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Origin, Meaning, Family History and Butter Coat of Arms and Family Crest

Butter Origin:

England

Origins of Butter:

This attractive and unique name has two very separate sources, which can be show by the records of the surname and its advancement. The first of these is an English nickname for a person with some vocal quality similar to the bitterns booming call, from the Middle English 'botor' and Old French 'butor' which means bittern. One 'Hennry Butor' appears in the Pipe Rolls of Yorkshire in 1169. The other and more generally relevant origin are from the Old English pre 7th century 'butere' which means butter and is a metonymic professional name for a dairyman or seller of butter or keeper of the buttery. William le Buter shows in the Assize Rolls of Somerset in 1243 and Geoffrey Butter in the Premium Rolls of Worcestershire in 1327.

Variations:

More common variations are: Buttery, Boutter, Butteri, Beutter, Buttera, Buttero, Butterr, Biutter, Bautter.

England:

The surname Butter first appeared in Fife and Perthshire where they held a family seat from old times. Some say well before the Norman Invasion and the arrival of Duke William at Hastings in 1066 AD.

The very first recorded spelling of the family was shown to be that of William Butere, dated about 1130, in the "The Pipe Rolls of Dorsetshire." It was during the time of King John I who was known to be the “The Lion of Justice," dated 1100 - 1135. The origin of surnames during this period became a necessity with the introduction of personal taxation. It came to be known as Poll Tax in England. Surnames all over the country began to develop, with unique and shocking spelling varietions of the original one.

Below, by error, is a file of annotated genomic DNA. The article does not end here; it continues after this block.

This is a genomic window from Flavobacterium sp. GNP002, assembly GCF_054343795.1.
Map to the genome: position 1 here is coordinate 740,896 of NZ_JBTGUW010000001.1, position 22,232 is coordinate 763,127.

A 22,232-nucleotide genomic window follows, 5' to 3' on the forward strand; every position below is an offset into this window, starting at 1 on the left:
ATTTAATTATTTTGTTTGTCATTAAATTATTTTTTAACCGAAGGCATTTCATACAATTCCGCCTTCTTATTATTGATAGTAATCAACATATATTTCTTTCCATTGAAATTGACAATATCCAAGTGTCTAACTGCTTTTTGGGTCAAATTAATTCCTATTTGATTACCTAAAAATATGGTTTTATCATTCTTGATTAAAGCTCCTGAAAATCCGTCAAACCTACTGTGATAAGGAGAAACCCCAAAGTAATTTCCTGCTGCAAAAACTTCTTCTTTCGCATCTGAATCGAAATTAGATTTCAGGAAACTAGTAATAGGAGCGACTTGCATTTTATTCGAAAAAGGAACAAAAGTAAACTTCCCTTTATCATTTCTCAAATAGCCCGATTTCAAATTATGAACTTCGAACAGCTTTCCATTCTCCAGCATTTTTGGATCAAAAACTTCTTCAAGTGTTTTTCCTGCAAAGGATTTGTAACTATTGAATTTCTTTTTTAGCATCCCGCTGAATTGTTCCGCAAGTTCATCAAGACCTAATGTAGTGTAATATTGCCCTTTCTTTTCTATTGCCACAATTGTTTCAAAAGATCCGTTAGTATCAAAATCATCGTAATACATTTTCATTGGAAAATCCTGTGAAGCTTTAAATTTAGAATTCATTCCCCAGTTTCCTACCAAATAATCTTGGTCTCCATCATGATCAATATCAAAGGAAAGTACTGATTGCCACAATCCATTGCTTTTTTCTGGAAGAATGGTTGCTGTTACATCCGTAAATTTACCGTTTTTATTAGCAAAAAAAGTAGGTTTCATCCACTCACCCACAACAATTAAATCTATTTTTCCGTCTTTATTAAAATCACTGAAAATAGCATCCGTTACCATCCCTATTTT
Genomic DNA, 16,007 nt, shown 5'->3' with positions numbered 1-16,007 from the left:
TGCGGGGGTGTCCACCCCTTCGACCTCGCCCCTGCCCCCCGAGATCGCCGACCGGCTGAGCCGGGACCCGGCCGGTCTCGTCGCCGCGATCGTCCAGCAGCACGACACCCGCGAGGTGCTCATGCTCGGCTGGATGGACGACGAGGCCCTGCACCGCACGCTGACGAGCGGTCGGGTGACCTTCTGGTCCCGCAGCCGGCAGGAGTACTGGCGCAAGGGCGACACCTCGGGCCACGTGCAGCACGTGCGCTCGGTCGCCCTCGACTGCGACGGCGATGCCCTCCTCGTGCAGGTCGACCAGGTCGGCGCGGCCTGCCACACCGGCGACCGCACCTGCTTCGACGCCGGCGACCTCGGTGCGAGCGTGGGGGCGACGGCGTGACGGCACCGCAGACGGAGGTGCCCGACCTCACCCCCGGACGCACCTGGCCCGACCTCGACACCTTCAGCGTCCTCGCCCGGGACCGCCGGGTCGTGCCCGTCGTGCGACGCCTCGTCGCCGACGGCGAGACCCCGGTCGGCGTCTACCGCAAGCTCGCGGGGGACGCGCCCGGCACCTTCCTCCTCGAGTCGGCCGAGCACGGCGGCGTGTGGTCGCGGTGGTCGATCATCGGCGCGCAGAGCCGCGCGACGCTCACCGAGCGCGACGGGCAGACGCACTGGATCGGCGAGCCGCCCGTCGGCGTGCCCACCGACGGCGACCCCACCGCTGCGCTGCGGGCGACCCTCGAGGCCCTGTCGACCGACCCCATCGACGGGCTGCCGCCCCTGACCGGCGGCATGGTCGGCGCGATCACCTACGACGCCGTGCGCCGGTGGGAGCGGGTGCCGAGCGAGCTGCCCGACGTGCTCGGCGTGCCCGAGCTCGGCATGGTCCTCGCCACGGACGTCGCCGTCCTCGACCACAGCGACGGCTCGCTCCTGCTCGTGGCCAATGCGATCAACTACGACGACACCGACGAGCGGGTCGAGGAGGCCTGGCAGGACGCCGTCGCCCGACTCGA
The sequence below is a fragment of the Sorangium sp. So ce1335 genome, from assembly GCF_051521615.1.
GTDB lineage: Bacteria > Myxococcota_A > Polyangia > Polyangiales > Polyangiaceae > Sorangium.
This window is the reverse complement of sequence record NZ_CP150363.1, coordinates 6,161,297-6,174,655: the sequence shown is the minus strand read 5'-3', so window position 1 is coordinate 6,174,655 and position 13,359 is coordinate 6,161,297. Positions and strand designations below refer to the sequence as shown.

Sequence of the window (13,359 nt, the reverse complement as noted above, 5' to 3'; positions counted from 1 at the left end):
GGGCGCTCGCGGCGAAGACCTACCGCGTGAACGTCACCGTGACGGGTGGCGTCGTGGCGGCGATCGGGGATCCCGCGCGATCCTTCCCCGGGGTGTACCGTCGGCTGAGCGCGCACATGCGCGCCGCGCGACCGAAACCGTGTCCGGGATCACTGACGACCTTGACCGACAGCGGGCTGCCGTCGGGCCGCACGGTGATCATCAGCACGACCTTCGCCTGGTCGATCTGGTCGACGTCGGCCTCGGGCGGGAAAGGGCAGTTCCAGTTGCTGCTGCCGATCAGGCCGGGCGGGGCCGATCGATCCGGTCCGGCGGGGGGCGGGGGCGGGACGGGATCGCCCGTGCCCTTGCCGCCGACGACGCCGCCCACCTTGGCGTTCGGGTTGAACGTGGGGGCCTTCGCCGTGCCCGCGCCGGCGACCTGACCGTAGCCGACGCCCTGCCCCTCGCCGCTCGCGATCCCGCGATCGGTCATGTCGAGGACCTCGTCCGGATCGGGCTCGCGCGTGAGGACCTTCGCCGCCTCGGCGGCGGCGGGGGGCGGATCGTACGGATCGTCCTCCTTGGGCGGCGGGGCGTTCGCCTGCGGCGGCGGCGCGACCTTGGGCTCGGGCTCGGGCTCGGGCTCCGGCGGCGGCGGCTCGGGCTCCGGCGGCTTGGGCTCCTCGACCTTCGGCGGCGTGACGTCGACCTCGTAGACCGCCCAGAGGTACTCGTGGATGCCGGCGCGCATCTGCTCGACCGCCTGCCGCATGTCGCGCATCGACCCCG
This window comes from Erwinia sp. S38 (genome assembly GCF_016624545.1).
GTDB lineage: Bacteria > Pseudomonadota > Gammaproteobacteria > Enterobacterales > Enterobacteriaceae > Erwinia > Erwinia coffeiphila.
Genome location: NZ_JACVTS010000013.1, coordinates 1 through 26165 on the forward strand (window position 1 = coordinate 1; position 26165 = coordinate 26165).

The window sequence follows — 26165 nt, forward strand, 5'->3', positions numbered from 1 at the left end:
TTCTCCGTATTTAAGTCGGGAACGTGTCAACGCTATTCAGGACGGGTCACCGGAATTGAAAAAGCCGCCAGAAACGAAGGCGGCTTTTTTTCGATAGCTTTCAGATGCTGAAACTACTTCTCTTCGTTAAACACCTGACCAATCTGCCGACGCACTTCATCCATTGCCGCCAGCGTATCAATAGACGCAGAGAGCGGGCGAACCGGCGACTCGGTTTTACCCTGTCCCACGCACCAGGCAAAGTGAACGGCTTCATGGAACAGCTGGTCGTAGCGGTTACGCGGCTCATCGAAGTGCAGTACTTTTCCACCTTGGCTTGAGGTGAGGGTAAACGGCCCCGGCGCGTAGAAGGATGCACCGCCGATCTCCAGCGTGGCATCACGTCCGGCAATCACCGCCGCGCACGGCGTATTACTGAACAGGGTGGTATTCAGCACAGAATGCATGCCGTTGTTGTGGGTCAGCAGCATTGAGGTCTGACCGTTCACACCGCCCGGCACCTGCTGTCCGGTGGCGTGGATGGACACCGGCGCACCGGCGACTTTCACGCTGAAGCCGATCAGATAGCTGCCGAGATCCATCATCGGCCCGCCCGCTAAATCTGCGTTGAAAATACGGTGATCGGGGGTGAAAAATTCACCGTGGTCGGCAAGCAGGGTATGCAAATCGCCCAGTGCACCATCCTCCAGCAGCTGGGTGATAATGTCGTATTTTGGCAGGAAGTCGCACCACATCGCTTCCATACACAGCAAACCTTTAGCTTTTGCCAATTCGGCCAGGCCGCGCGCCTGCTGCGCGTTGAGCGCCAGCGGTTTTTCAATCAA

Ireland:

Many of the people with surname Butter had moved to Ireland during the 17th century.

United States of America:

Individuals with the surname Butter landed in the United States in three different centuries respectively in the 17th, 18th, and 19th. Some of the people with the name Butter who arrived in the United States in the 17th century included Robert Butter, who landed in Virginia in 1635. Robert Butter, who came to Virginia in 1663. Giles Butter, who landed in Maryland in 1663.

People with the surname Butter who landed in the United States in the 18th century included Ralph Butter, who arrived in Virginia in 1715. Thomas Butter who settled in Maryland in 1716. Thomas Butter, who landed in Maryland in 1716. William Butter at the age of 30, landed in Philadelphia, Pennsylvania in 1775. William Butter settled in Philadelphia in the year 1775.

The following century saw more Butter surnames arrive. Some of the people with the surname Butter who arrived in the United States in the 19th century included Keyran Butter came to Philadelphia in 1842. E Butter, who landed in San Francisco, California in 1851. Mary Butter, who arrived in Mobile, Ala in 1851. Peggy Butter at the age of 35, landed in Mobile, Ala in the year 1851.

Canada:

Some of the people with the surname Butter who came to Canada in the 18th century included Euste Butter, who arrived in Halifax, Nova Scotia in 1749-1752.